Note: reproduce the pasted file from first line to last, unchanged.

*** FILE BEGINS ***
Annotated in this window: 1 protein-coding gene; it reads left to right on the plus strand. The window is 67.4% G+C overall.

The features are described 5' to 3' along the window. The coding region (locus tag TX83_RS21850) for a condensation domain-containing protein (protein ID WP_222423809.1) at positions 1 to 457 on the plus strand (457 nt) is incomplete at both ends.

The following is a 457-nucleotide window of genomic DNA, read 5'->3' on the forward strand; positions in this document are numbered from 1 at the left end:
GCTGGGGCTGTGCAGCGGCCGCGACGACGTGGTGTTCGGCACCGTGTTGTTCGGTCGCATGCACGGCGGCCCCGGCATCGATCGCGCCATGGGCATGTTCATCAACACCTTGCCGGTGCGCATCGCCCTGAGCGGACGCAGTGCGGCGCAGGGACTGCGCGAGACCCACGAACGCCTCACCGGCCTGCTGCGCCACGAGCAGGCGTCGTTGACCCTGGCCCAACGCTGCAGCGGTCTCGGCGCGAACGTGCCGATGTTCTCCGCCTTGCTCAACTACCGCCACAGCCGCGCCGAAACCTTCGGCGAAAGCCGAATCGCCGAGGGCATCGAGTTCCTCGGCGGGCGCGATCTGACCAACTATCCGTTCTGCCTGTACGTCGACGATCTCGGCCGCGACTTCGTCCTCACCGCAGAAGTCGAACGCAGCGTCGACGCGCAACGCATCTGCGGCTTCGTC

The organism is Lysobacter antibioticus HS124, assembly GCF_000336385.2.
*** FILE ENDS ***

Annotated in this window: 1 protein-coding gene; it reads left to right on the plus strand. The window is 67.4% G+C overall.

The features are described 5' to 3' along the window. The coding region (locus tag TX83_RS21850) for a condensation domain-containing protein (protein ID WP_222423809.1) at positions 1 to 457 on the plus strand (457 nt) is incomplete at both ends.

The following is a 457-nucleotide window of genomic DNA, read 5'->3' on the forward strand; positions in this document are numbered from 1 at the left end:
GCTGGGGCTGTGCAGCGGCCGCGACGACGTGGTGTTCGGCACCGTGTTGTTCGGTCGCATGCACGGCGGCCCCGGCATCGATCGCGCCATGGGCATGTTCATCAACACCTTGCCGGTGCGCATCGCCCTGAGCGGACGCAGTGCGGCGCAGGGACTGCGCGAGACCCACGAACGCCTCACCGGCCTGCTGCGCCACGAGCAGGCGTCGTTGACCCTGGCCCAACGCTGCAGCGGTCTCGGCGCGAACGTGCCGATGTTCTCCGCCTTGCTCAACTACCGCCACAGCCGCGCCGAAACCTTCGGCGAAAGCCGAATCGCCGAGGGCATCGAGTTCCTCGGCGGGCGCGATCTGACCAACTATCCGTTCTGCCTGTACGTCGACGATCTCGGCCGCGACTTCGTCCTCACCGCAGAAGTCGAACGCAGCGTCGACGCGCAACGCATCTGCGGCTTCGTC

The organism is Lysobacter antibioticus HS124, assembly GCF_000336385.2.